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Discussion Starter #1
Down in the Handloading section we had an elightening discussion, sharing a few of our mistakes - some serious, and that made me think that there is a lot of knowledge out there regarding many aspects of gun, hunting and reloading SAFETY.

I would like to hear from others who may have an interest in sharing experiences and insights on this safety issue, with an eye toward adding a Forum component for it.

I will start things off by mentioning 3 items, 22 tube magazines, bolt action rifle security, and wheel gun security.

1. 22 tube magazines. I have on several occasions encountered 22 tube magazines that will hang a live round at the base, and give the appearence that there is not a round in the chamber. When the action is cycled, the rifle goes into battery, and the potential for deadly trouble begins. This can be due to a weak mag spring, or inadvertent disengagement of the tube plunger, or even dirty or small dents.

2. The use of trigger guards and various manufacturer locks on bolt rifles seems senseless to me when securing the rifle as it is so simple to remove and secure the bolt itself. An extra margin of safety can be accomplished by dropping the firing pin, as it takes both knowledge and strength to cock it out of the rifle, and it generally can't be reinstalled with the pin down. All 9 of my bolts go into a locked tool box, and the rifles are actually displayed in my "shooting room".

3. Revolvers are best secured by taking a standard padlock and locking it around the top strap with the cylinder open. This is cheap, simple and more effective than trigger locks or factory locks. For quick access, use a tine type combo lock and leave the cylinder loaded. This does not work for most single actions, however.
 

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SAFETY COMPONENT

HI LOADER,
HERE IS MY 2 CENTS WORTH:
RE: RANGE SAFETY WHEN THERE IS A BREAK TO SET OR RE-SET TARGETS WHERE ALL GUNS ARE LEFT ON THE BENCHES AND NO ONE ALLOWED NEAR THE BENCHES UNTIUL THE OK IS GIVEN TO SHOOT AGAIN.
WHITE, FIBERGLASS, SOLID, RODS CAN BE EASILY AFFIXED TO COLORED GOLFBALLS. THE RODS COME IN 20 FOOT LENGTHS AND ARE EASILY CUT WITH A HACKSAW OR PREFERABLY WITH A MOTO-TOOL. DRILL A HOLE IN A SOLID-CORE GOLFBALL ABOUT .005" SMALLER THAN THE ROD DIAMETER. POUND THE ROD INTO THE BALL. THE BALL WILL FURTHER SHRINK TO A TIGHT FIT WHERE YOUR HANDS WILL NOT BE ABLE TO PULL OFF THE BALL.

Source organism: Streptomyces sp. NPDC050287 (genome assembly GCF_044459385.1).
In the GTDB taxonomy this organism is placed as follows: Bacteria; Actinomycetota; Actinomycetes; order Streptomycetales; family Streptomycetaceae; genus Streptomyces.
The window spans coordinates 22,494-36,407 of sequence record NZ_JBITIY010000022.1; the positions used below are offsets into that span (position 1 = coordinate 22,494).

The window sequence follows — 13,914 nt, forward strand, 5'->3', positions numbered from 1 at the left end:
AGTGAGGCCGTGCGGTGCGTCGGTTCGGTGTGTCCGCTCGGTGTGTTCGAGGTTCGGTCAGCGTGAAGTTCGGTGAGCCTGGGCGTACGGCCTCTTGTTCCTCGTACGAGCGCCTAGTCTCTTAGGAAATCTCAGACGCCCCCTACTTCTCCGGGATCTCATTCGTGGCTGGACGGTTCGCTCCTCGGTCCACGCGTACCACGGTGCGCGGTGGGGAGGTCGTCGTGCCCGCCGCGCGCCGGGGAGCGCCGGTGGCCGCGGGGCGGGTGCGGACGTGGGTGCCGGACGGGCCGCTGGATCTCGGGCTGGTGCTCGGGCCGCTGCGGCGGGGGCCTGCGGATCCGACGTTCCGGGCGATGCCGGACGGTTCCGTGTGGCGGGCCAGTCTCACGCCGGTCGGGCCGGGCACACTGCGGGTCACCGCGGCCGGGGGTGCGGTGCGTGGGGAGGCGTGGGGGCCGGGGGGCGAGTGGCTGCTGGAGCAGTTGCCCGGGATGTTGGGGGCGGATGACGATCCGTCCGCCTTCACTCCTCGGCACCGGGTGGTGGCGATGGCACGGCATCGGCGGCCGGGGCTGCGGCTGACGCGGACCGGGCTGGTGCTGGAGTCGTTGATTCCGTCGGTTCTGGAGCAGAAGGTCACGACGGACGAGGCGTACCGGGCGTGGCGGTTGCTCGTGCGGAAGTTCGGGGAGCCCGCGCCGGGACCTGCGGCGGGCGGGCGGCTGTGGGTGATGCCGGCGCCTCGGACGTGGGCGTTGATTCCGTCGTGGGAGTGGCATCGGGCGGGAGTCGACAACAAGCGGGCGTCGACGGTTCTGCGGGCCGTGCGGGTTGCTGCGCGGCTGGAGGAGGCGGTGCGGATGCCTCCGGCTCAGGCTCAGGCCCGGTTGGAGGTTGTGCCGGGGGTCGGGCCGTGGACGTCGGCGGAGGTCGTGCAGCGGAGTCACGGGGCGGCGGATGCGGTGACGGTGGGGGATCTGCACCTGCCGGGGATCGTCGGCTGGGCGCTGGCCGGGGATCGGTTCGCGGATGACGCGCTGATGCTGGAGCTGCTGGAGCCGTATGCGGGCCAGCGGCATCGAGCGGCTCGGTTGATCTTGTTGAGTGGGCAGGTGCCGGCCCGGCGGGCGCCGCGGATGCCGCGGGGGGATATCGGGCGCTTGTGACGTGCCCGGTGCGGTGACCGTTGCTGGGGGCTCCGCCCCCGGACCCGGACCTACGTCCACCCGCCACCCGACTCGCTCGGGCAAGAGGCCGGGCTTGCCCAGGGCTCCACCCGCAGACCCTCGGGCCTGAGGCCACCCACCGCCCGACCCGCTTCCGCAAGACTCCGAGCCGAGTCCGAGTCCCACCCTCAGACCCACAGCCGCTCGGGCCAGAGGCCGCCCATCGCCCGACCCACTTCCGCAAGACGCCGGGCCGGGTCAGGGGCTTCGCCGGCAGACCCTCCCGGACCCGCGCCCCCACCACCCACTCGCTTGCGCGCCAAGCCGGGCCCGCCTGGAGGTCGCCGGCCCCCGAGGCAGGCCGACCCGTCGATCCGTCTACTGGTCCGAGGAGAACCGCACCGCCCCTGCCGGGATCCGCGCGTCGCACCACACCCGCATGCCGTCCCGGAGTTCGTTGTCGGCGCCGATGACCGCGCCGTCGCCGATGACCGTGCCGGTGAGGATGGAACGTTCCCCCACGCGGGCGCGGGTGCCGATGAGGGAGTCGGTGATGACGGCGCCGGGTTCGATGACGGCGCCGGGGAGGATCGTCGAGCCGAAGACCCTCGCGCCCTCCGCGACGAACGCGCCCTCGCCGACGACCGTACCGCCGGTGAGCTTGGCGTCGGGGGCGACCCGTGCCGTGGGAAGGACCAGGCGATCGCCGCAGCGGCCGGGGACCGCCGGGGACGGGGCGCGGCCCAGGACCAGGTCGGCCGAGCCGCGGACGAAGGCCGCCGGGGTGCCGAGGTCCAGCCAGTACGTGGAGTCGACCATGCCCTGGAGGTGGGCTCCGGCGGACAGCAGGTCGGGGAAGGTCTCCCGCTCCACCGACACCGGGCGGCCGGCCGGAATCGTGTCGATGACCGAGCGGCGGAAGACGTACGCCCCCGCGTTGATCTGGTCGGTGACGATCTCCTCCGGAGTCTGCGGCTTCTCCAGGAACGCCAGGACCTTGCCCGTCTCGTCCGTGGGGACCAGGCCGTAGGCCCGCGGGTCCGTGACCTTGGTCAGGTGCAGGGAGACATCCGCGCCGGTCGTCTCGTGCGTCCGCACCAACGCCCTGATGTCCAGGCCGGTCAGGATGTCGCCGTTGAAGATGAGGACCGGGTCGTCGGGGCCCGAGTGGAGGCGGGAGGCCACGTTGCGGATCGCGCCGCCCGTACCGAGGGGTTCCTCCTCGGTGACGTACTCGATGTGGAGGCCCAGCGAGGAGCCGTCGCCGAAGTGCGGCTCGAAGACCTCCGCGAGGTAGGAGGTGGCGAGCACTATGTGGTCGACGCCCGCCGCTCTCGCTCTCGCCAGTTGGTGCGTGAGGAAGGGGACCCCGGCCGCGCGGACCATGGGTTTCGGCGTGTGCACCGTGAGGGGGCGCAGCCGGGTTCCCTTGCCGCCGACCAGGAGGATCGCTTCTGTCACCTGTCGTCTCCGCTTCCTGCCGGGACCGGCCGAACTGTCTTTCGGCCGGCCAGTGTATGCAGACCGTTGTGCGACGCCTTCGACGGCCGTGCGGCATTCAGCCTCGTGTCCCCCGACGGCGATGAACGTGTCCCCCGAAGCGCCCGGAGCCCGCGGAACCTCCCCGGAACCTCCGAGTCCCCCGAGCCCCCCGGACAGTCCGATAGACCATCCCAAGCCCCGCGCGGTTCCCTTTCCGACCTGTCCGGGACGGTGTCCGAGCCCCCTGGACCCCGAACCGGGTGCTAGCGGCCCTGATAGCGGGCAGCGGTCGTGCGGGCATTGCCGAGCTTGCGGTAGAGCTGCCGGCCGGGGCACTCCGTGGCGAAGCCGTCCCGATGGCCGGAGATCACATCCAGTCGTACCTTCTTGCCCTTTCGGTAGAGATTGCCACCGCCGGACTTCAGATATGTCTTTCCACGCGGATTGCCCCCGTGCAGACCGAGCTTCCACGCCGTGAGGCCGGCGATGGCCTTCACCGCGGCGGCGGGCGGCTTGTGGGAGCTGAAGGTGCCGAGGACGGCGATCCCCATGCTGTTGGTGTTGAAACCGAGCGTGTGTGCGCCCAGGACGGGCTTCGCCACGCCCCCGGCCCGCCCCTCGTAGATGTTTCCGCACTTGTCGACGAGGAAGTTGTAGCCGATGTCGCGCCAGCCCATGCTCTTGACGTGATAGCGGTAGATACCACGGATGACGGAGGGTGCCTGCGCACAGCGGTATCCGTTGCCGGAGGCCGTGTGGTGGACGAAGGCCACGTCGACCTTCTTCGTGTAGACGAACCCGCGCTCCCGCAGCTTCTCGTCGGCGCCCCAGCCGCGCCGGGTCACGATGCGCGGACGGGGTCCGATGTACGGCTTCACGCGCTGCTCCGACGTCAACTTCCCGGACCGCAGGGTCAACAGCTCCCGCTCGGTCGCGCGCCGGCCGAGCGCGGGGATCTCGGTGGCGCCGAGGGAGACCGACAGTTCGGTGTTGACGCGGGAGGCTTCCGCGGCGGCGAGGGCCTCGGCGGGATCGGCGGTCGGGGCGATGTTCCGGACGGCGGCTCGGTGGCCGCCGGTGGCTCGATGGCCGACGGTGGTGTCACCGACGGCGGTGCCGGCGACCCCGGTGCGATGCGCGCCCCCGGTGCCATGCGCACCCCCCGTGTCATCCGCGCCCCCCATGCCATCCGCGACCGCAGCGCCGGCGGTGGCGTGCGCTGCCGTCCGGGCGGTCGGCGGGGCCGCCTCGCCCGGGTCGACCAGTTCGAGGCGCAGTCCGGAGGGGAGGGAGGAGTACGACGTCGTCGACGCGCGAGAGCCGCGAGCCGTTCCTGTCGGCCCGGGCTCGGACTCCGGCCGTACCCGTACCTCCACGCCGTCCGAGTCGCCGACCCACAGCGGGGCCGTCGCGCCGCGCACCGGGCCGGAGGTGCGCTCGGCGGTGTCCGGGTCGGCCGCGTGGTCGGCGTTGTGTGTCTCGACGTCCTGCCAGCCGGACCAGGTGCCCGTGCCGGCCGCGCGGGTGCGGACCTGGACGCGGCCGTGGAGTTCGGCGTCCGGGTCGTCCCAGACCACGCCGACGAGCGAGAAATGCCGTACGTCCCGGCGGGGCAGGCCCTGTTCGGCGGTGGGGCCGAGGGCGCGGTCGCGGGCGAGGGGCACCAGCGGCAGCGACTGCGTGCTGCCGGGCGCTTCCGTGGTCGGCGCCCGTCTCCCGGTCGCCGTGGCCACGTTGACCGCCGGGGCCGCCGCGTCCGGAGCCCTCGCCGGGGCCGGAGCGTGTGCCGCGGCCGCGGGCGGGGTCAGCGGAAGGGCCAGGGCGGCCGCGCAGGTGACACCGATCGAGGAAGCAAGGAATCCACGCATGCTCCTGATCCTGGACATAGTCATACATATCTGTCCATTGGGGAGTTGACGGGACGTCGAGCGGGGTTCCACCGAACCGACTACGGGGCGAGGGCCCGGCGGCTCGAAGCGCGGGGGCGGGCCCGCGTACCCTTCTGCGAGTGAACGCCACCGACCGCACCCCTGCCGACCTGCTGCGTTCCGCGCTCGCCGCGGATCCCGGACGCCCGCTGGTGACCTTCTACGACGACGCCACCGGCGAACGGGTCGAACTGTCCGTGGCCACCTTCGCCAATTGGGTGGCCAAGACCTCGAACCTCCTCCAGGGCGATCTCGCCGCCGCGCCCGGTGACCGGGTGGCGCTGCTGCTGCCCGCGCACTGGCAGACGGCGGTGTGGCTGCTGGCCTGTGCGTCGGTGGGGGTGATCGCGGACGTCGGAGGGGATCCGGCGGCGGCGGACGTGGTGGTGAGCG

PLACING THE ROD DOWN A BARREL UNTIL IT HITS THE FACE OF A BOLT WHEN IT IS FULLY OPENED, WILL INSTANTLY SHOW A RANGE OFFICER THAT THAT GUN CANNOT FIRE IN THAT CONDITION.
I'VE MADE THOUSANDS OF THESE THINGS ONLY FOR ANOTHER APPLICATION THAN WHAT I SUGGEST. IN THE ARMY YEARS AGO, SOME ORGANIZATIONS SIMPLY USED RAM RODS AND REQUIRED THEM PLACED IN THE RIFLES ON THE FIRING LINE BEFORE DEPARTING THE FIRING LINE AND WAITING IN A SAFE AREA.
THE COLORED GOLF BALL IS MORE READILY SEEN FROM A DISTANCE, HOWEVER.
;) CHUCK
 

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Loader, couple months ago we got a 1903 win. .22 auto loader in the shop, the one with the plunger that runs through the forarm, and tube fed through the butt plate. 4 of us had checked it, the boss was sitting there playing with the plunger showing it to someone and pulled the trigger, the round that had been stuck in the tube had finally come loose and chambered on the last plunge. When it went off everybody dived for cover, it ricorshayed(sp) off two walls before becomming imbeded in a table top. Upon further inspection of the tube, there was a build up of dirt and oil that had caked up like hard grease, the rifle had been left loaded for many years and the one round became stuck in the goo, and finally worked loose in the shop. New policy check all Tubes and Plungers on firearms comming into the shop. No one got hurt but it shure got everyones attention.

Gun Runner
 

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1911A1 safety failure

Some years ago, I was at our local range shooting various guns, one being a civilian model 1911A1. It so happened that a firearms safety class was out there as well, for their range session. The instructor, also a club member, asked some of us to come over and let the young people fire our handguns. Wonderful idea, as we had been shooting for a couple of hours and were running out of ideas. While the instructor was prepping the kids, I loaded the magazine on my old Colt, charged a round in and holstered the pistol, safety on. A minute or two later, I pulled the gun out, aimed it downrange and squeezed the trigger. BANG! The safety was still on! Later inspection by a gunsmith showed the safety to be worn out. Cheap lesson - cocked and....... Were you going to say locked??? Think about all the times you see people relying on safeties......
 

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kjohn:
I had a similar experience several years ago. Now, I check my 1911s (and Hi-Powers) every time I load and carry them, in any condition. Just before going into the holster, I place the safety "on", point the pistol at the ground with my left thumb between the frame and the hammer and pull the trigger. If the safety is bad/worn/busted, the hammer falls on my thumb instead of the firing pin. It only takes a second, but lets you know if the safety is working or not.